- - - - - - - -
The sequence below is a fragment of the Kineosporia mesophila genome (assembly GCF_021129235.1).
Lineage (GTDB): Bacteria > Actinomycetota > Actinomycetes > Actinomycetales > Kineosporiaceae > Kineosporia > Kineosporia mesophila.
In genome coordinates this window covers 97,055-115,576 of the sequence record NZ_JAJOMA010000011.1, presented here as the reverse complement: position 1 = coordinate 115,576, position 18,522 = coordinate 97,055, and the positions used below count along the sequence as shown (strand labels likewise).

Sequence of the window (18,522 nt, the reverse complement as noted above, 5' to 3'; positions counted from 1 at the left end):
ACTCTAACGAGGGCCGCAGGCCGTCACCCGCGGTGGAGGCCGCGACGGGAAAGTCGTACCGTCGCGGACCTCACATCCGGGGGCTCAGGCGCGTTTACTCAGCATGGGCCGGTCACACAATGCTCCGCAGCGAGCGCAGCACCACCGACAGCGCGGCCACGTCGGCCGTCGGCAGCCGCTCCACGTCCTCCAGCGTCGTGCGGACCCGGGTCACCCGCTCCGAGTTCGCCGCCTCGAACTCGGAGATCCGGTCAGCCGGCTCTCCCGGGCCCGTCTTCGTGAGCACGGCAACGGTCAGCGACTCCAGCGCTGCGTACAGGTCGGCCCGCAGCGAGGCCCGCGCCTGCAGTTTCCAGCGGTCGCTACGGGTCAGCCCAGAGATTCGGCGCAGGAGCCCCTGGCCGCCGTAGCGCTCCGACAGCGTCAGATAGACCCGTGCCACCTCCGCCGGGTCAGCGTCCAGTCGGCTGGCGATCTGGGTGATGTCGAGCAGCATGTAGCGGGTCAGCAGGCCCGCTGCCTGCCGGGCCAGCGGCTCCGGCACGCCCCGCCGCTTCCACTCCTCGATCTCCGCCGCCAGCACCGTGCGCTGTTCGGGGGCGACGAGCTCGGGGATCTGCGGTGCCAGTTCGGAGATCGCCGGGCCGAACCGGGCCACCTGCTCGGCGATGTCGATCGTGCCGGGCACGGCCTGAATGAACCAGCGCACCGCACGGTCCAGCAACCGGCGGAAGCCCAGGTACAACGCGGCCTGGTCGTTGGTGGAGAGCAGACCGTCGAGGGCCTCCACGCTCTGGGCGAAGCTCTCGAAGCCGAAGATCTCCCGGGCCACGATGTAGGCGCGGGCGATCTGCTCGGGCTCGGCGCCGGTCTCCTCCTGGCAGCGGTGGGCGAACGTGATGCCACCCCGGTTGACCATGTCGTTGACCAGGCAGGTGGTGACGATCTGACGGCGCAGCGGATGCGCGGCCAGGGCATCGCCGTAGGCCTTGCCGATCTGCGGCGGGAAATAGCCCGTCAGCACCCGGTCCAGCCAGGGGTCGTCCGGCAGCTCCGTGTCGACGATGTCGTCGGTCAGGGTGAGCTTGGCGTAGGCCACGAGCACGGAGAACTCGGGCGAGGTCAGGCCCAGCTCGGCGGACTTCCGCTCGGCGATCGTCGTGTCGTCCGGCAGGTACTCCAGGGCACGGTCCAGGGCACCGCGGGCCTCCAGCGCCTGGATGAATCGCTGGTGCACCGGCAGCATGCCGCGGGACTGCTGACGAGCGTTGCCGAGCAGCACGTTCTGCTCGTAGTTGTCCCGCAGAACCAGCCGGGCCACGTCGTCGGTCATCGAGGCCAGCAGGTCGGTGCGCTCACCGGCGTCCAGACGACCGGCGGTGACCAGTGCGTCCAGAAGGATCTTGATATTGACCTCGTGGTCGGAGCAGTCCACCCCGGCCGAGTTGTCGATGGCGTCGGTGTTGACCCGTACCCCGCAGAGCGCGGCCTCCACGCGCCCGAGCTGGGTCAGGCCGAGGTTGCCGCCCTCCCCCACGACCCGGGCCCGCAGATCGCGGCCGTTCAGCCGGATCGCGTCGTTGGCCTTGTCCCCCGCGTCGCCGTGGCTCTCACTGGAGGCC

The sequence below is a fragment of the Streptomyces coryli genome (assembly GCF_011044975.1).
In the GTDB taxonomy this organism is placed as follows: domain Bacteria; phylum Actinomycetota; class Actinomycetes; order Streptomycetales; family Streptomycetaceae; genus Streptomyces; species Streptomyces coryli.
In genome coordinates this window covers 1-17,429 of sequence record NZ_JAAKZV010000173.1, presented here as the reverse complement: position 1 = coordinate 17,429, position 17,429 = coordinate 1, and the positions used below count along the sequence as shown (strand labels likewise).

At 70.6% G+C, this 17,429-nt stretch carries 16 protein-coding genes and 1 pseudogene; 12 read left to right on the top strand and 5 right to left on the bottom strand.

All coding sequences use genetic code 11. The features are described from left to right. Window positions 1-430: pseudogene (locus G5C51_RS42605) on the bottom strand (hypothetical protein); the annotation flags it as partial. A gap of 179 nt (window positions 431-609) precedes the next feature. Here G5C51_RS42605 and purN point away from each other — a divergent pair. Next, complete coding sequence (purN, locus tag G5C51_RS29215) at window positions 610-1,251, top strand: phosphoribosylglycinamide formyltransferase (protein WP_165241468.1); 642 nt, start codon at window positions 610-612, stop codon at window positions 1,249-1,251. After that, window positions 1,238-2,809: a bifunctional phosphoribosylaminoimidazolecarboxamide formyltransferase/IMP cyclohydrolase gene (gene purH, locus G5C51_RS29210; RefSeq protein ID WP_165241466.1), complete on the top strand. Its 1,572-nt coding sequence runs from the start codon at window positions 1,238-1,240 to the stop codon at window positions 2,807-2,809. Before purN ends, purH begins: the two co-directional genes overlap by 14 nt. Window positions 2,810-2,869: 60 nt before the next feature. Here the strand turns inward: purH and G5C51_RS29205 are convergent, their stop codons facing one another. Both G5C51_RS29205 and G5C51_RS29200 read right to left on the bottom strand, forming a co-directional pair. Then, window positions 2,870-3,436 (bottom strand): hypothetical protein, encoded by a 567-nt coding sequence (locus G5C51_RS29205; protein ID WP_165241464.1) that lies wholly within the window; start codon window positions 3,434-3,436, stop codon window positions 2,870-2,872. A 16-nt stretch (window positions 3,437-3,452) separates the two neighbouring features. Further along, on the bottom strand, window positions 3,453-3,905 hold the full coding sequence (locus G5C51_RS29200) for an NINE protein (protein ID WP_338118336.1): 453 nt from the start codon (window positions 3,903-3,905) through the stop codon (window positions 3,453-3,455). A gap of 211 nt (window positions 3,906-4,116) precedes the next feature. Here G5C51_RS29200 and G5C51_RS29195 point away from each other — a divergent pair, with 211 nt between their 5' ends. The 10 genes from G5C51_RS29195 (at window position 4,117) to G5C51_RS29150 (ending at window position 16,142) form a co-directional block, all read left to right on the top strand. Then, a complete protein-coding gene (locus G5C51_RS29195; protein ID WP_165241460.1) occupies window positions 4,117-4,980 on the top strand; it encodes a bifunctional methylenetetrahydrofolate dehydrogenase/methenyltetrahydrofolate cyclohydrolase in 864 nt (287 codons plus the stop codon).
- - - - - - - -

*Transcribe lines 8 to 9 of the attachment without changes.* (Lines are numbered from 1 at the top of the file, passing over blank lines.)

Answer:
In genome coordinates this window covers 1-17,429 of sequence record NZ_JAAKZV010000173.1, presented here as the reverse complement: position 1 = coordinate 17,429, position 17,429 = coordinate 1, and the positions used below count along the sequence as shown (strand labels likewise).

At 70.6% G+C, this 17,429-nt stretch carries 16 protein-coding genes and 1 pseudogene; 12 read left to right on the top strand and 5 right to left on the bottom strand.